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Japanese Grammar – dake (だけ) means “only” or “just”

dake (だけ) means "only" or "just"

Dake (だけ) means only or just and can be used with many words to express that there is “nothing else”.  We use this Japanese word exactly the same way as we use “only” in English, so it is very easy to learn.  It’s common to use だけ (dake) when we are referring to amounts as well.  For this reason, you will commonly see it used with ちょっと (chotto) and 少し (sukoshi), which can be both translated as “a little”.  Just think of だけ (dake) as a way to express that there is nothing more.  For example,

ちょっとだけ すこしだけ
chotto dake sukoshi dake
(just a little) (just a little)
chotto dake sukoshi dake

 

We will also take a look at しか (shika) and のみ (nomi) as alternatives to express the same idea of “only” in Japanese.  しか (shika) will be used in a negative sentence, while だけ (dake) remains positive.  We have anime practice and examples below.

 

 

Anime Practice with だけ and しか (dake and shika)

 

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More examples of だけ (dake) as “only” or “just”

anata dake o aishite imasu

あなただけあいしています。

anata dake o aishite imasu.

(I only love you.)

 

anata dake o aishite imasu

 
 

ひとだけあります。

hitotsu dake arimasu.

(I only have one.) / (There is only one.)

 

hitotsu dake arimasu

 

ちょっとだけねがいします。

chotto dake, onegaishimasu.

(Just a little, please.)

 

chotto dake, onegaishimasu

 

ふただけいただきました。

futatsu dake itadakimashita.

(I received only two.)

 

futatsu dake itadakimashita

The above four examples are dealing with nouns, but we can also use だけ (dake) with verbs as well.  We will place だけ (dake) directly after the phrase to emphasize that there is only one action left.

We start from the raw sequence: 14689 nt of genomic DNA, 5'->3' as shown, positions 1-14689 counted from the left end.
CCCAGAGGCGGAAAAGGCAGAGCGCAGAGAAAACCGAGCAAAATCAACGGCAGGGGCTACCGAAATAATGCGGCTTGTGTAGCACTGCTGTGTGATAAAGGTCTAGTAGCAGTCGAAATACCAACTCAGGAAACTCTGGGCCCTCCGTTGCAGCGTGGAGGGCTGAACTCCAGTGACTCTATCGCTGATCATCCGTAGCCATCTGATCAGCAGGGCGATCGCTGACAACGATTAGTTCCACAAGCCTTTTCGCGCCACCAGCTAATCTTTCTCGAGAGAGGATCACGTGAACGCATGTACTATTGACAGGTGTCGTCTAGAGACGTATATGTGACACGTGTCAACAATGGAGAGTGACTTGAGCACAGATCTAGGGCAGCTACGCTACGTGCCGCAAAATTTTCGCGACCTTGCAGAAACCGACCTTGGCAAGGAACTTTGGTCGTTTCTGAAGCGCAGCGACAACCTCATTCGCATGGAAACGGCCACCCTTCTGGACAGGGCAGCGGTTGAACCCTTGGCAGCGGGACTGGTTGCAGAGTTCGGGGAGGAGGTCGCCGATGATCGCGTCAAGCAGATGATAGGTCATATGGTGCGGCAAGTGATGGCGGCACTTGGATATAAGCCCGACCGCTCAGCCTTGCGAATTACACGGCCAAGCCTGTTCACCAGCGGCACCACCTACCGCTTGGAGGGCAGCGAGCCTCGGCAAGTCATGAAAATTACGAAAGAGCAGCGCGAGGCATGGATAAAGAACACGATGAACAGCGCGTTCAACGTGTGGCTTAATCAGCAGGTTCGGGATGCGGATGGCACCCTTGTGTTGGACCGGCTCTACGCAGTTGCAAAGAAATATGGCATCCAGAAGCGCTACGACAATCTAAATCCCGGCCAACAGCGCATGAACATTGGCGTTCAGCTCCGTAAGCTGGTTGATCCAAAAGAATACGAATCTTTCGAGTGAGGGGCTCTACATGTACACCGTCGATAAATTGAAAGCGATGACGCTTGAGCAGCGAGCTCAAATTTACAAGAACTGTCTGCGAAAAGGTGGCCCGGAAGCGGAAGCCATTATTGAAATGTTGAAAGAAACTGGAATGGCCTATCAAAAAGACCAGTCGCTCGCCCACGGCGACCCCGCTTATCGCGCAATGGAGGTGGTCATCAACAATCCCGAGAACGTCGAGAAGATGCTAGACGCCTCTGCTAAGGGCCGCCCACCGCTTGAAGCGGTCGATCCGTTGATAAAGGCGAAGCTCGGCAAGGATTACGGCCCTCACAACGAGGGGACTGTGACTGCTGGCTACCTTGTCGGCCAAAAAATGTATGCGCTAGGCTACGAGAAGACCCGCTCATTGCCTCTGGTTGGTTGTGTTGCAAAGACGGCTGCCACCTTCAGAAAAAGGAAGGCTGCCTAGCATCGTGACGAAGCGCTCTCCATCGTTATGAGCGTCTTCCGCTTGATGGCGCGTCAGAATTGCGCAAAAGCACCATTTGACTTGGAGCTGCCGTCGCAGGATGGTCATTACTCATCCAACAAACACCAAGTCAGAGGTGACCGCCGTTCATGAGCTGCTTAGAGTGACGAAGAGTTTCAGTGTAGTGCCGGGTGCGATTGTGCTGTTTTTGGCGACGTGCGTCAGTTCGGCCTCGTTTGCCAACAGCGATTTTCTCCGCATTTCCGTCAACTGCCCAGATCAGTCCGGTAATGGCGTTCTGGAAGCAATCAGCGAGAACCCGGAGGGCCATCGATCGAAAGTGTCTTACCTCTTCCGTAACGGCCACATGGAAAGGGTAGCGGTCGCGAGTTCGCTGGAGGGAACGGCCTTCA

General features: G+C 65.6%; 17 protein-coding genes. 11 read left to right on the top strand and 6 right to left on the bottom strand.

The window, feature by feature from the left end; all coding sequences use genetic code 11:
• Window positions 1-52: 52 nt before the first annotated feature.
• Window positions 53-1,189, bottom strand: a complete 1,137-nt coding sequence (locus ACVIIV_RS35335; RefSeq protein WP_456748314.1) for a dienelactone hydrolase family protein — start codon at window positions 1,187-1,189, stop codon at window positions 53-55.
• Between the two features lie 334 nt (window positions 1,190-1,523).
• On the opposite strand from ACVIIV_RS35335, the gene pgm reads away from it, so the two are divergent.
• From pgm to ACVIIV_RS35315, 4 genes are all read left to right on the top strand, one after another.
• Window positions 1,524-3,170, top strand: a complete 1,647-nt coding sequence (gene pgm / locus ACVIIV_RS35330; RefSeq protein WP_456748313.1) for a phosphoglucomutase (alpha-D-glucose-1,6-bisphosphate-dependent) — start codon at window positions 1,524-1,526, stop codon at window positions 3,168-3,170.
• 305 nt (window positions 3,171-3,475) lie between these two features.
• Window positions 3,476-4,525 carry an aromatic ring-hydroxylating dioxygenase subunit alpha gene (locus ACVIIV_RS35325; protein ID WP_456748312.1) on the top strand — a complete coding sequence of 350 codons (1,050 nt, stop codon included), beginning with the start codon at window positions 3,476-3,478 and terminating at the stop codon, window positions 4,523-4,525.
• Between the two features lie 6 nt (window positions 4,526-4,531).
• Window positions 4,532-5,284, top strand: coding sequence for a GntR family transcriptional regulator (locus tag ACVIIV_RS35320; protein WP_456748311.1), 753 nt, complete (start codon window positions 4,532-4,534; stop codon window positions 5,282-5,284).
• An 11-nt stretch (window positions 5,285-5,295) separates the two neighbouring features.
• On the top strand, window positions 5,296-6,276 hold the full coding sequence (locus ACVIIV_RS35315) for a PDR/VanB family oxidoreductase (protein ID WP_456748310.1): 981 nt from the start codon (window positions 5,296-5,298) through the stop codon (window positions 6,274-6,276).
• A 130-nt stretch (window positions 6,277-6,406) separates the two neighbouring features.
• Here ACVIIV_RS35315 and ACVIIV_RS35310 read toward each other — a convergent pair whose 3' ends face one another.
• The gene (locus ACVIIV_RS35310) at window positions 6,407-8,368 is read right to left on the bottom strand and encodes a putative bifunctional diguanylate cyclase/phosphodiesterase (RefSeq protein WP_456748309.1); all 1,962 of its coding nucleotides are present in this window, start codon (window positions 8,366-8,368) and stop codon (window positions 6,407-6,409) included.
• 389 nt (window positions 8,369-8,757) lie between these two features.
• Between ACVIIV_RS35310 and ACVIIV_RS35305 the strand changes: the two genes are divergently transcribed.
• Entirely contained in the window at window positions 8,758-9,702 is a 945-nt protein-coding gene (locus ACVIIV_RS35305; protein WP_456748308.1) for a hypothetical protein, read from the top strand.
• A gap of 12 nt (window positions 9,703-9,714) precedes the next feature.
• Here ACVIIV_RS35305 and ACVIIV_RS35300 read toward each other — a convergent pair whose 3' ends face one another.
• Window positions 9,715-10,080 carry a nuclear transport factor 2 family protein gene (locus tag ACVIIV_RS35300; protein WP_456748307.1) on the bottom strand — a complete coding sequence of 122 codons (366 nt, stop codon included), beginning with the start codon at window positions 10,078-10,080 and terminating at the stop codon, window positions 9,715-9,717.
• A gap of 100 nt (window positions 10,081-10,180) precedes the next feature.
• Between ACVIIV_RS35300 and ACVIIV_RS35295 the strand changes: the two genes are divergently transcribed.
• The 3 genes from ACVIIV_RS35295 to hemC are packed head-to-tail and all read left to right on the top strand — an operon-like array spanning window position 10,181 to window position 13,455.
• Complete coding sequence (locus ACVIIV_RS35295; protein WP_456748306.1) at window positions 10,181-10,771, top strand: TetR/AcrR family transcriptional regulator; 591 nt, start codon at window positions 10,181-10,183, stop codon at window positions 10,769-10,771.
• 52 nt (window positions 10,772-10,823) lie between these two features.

あとにくだけです。

ato wa niku wo kau dake desu.

(All that’s left is to buy meat.)

 

ato wa niku wo kau dake desu

ato wa niku wo kau dake desu
Note that だけ (dake) is commonly placed in the same construction as あとは when we are using a verb.  あとは means “what’s remaining”.

だけ (dake) can also mean “as much as”

宿題しゅくだいをできるだけやってください

shukudai o dekiru dake yatte kudasai.

(Do as much as you can of your homework.)

あすまた出来できだけはやくここにてください。

Asu mata dekiru dake hayaku koko ni kite kudasai.

(Please come here tomorrow as soon as you can.)

 
shukudai o dekiru dake yatte kudasai. Asu mata dekiru dake hayaku koko ni kite kudasai.
shukudai o dekiru dake yatte kudasai

のみ (nomi) is a very formal way to say だけ (dake)

You won’t find のみ (nomi) in regular conversations.  In fact, it’s so formal that you will only see it in books, ads or on the news.  If you are at an intermediate level, you can study this word with a couple examples below:

 

日曜日にちようびのみやすみです。

Nichiyoubi nomi yasumi desu.

(I only have a day off on Sundays.)

放題ほうだい女性じょせいのみ千円せんえん

Nomihoudai! Josei nomi sen en.

(All you can drink. ¥1,000 only for women.) 

Nichiyoubi nomi yasumi desu. Nomihoudai! Josei nomi sen en.
Nichiyoubi nomi yasumi desu Nomihoudai! Josei nomi sen en

しか (shika) is the negative version of だけ (dake)

しか can be used with a negative verb to deliver more emphasis on “nothing else”.  To make this as clear as possible, let’s compare だけ (dake) and しか (shika) and see how their English interpretations differ.
 
Hitotsu dake arimasu

ひとだけあります。

Hitotsu dake arimasu.

(I only have one.)

ひとしかありません。

Hitotsu shika arimasen.

(I have nothing except this one.) 

Hitotsu dake arimasu. Hitotsu shika arimasen.
 

As you can see, the general meaning remain the same.  The only difference is that しか (shika) gives the expression a more negative impact.  

 
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